chardonnay : Malolactic Fementation and Oak

I am forming a picture and want to know if I am thinking on it correctly. I am picturing a grid where the x axis is oaked. where chardonnay can range from 0 percent to 100%.. and then a y axis which deals with malolactic fermentation, which also ranges from 0 to 100%. And the picture I am forming is that a chardonnay can fall anywhere in this grid, depending upon the wine maker. Is this about right ? ..If so, are most chardonnays 50% oaked or less ? what about malolactic fermination...Is there any generalities that can be made ?
Original Post
No you're not. Malo is all or none so there's no sliding scale. Oak too can be hard to nail down. What if I use 60% once used barrels? They'll have some oak influence but they are not strictly new and measuring the influence would depend on a large degree of factors.

I suppose you could even muck with Malo by stopping it half way or blending wine that had gone through with wine that had not.

Most Chardonnay's today never see a barrel of any kind. They have oak additives used while in tank. That's not something you can really measure out on an x/y axis either. This is more a three dimensional calculus problem than a two dimensional chart. Actually it's probably more complicated than that when you factor in time.
thanks...yeah, I know one cannot really put a finger on specifically how much 'oak' is used.....none is easy, but otherwise, a little influence, some, a lot....who is to say? But on the Malolactic fermentation you saying generally it's all or none . I had heard of supposed top notch wine winemaker who mixes a 70% none MLF with a 30% all and so I was wondering if it is common to mix. I take it that for top grade Chardonnay specifically, you would opine that it is not common.
Shug - Paul knows this stuff so I'd take his word for it. But I'm not sure what you're asking.

First, many people mistake malolactic fermentation for oak aging. Second, "oak" can mean different things, as Paul said. Are you talking about new or old oak? Are you talking about fermenting in oak, be it old or new, or fermenting elsewhere and then aging in oak? Or stirring lees, whether the wine be in oak or not?

Since you're asking, your grid is way too simplistic to be useful. I don't know where you're getting your info, but I hope it's not from some clueless bloggers. In fact, Chardonnay on its own is a relatively insipid grape and winemakers all over the world create something interesting and even delicious out of it by their vinification methods, which can involve any number of different options.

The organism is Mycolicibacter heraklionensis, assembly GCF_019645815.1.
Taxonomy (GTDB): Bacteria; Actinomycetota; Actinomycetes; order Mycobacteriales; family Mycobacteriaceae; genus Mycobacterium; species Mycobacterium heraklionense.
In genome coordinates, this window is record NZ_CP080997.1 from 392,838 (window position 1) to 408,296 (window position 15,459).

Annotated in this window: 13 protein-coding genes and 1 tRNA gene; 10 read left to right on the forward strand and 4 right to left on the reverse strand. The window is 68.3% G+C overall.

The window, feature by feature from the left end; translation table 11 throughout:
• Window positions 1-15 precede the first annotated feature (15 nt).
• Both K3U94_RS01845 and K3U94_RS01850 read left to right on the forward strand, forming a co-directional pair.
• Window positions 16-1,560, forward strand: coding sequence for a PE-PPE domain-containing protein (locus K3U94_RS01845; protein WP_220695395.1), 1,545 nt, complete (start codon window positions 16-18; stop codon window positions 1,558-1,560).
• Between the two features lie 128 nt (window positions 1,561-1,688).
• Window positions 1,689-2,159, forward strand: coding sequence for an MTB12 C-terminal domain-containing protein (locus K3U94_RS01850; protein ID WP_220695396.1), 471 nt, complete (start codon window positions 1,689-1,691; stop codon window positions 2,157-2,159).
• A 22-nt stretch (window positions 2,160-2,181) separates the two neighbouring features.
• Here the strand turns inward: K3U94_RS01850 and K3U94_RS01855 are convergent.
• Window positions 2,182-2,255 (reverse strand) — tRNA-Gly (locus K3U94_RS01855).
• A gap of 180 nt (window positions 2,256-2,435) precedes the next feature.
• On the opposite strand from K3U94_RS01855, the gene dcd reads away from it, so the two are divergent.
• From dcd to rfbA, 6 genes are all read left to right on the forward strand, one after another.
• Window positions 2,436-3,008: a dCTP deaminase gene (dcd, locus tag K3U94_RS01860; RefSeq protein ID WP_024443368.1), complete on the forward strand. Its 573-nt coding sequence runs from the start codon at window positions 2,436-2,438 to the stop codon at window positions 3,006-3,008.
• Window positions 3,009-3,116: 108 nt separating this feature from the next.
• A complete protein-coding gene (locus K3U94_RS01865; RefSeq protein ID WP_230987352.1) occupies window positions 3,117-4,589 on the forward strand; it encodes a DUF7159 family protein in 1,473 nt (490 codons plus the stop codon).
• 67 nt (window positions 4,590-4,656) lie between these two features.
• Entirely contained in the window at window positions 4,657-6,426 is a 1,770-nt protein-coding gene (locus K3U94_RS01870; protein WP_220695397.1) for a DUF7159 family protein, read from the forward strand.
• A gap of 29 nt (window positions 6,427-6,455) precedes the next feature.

Then there are really different Chardonnay clones. And finally the growing area - France, Spain, and California are roughly similar in size, but then you have Washington, Argentina, Chile, and South Africa, which are also huge, as well as New York, Michigan, Italy, Austria, Hungary, Idaho, New Zealand, and many other places. You figure you have a handle on Chardonnay from one place but then you discover one from somewhere else that's completely different. Because the grape doesn't have an assertive personality of its own, it really reacts to different growing situations and vinification methods.
Thanks GregT and Paul. I am really just trying to educate myself on the chardonnay grape and make some sense of it..I know my 2 dimensional grid is simplistic and that it's multidimensional.....even just knowing a chard is 'oaked' is pretty broad...is it French oak or american oak ? Is it 50% new oak ?.

With regards to MLF, I'm learning that at least in American most chards are going through MLF. But I am starting to think malo or non-malo is a distinct classification , possibly just as significant as geography where it comes to the chard grape.

Anyway, I am just trying to make sense of it or organize the topic in my own mind as I explore
I don't think there's a huge difference in Malo or not and it's not American Chards that go through it, it's all over the world. The French like to say they don't do it or don't induce it, but what they are really saying is they don't add a starter. The wines still go through Malo the only difference is there was not culture added to start it in a controlled way.

Matters not if I induce Malo or not, everything in my cellar will go through it from the native ambient bacteria in the facility. The only way to stop it, for anyone, is to either do some drastic chemical additions and /or sterile filtration early in the process.

I'm guessing what you're really interested in is overall acid. pH and TA. A wine with a low pH and high TA is going to be crisper and fresher than a wine with a high pH and low TA all the time, no matter what oak and Malo treatment you use.

Cool climate Chard has low pH (3.0-3.4) and can stand up to Malo and oak without getting overly soft, buttery and oaky. High pH Chardonnay, (3.7+) is going to be soft and dull and thick no matter what so some people try and cover that with oak or non-malo wine (to crisp it up).

People who block Malo, in general, are covering for some other weakness in their grape/location.

Personally my answer to unoaked, non Malo Chardonnay is always the same... Why bother. If I want a wine like that Viognier and Sauvignon Blanc are cheaper, better and more interesting in that flavor spectrum. Actually a margarita is the best alternative in that situation.